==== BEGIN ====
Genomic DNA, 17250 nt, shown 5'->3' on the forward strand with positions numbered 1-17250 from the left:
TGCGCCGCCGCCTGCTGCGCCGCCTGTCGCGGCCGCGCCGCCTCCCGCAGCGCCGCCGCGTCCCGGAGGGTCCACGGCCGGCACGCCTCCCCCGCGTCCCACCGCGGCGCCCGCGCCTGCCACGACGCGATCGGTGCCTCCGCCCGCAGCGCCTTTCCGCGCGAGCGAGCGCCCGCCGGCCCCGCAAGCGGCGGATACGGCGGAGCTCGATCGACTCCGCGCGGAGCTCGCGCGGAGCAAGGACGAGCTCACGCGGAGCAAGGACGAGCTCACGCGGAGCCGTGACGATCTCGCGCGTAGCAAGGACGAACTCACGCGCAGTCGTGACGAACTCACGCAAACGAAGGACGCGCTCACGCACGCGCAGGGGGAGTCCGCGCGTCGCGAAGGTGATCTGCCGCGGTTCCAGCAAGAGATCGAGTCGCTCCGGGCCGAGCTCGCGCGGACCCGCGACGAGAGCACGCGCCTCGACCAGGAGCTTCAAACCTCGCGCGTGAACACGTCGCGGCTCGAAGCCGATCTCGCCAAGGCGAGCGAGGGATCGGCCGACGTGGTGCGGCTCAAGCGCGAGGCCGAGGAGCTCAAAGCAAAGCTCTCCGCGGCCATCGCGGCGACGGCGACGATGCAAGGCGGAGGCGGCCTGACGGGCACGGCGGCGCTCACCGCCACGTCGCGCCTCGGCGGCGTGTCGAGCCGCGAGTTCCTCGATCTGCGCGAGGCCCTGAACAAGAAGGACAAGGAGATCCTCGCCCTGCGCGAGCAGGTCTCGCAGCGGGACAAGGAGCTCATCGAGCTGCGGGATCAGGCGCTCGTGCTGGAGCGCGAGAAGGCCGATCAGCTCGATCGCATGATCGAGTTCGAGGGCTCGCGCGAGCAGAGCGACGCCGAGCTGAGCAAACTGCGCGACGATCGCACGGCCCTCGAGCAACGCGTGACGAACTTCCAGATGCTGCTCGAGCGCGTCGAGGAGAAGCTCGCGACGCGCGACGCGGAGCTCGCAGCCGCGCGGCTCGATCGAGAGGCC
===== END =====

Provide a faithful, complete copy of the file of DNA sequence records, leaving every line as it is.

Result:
Genomic DNA, 17250 nt, shown 5'->3' on the forward strand with positions numbered 1-17250 from the left:
TGCGCCGCCGCCTGCTGCGCCGCCTGTCGCGGCCGCGCCGCCTCCCGCAGCGCCGCCGCGTCCCGGAGGGTCCACGGCCGGCACGCCTCCCCCGCGTCCCACCGCGGCGCCCGCGCCTGCCACGACGCGATCGGTGCCTCCGCCCGCAGCGCCTTTCCGCGCGAGCGAGCGCCCGCCGGCCCCGCAAGCGGCGGATACGGCGGAGCTCGATCGACTCCGCGCGGAGCTCGCGCGGAGCAAGGACGAGCTCACGCGGAGCAAGGACGAGCTCACGCGGAGCCGTGACGATCTCGCGCGTAGCAAGGACGAACTCACGCGCAGTCGTGACGAACTCACGCAAACGAAGGACGCGCTCACGCACGCGCAGGGGGAGTCCGCGCGTCGCGAAGGTGATCTGCCGCGGTTCCAGCAAGAGATCGAGTCGCTCCGGGCCGAGCTCGCGCGGACCCGCGACGAGAGCACGCGCCTCGACCAGGAGCTTCAAACCTCGCGCGTGAACACGTCGCGGCTCGAAGCCGATCTCGCCAAGGCGAGCGAGGGATCGGCCGACGTGGTGCGGCTCAAGCGCGAGGCCGAGGAGCTCAAAGCAAAGCTCTCCGCGGCCATCGCGGCGACGGCGACGATGCAAGGCGGAGGCGGCCTGACGGGCACGGCGGCGCTCACCGCCACGTCGCGCCTCGGCGGCGTGTCGAGCCGCGAGTTCCTCGATCTGCGCGAGGCCCTGAACAAGAAGGACAAGGAGATCCTCGCCCTGCGCGAGCAGGTCTCGCAGCGGGACAAGGAGCTCATCGAGCTGCGGGATCAGGCGCTCGTGCTGGAGCGCGAGAAGGCCGATCAGCTCGATCGCATGATCGAGTTCGAGGGCTCGCGCGAGCAGAGCGACGCCGAGCTGAGCAAACTGCGCGACGATCGCACGGCCCTCGAGCAACGCGTGACGAACTTCCAGATGCTGCTCGAGCGCGTCGAGGAGAAGCTCGCGACGCGCGACGCGGAGCTCGCAGCCGCGCGGCTCGATCGAGAGGCC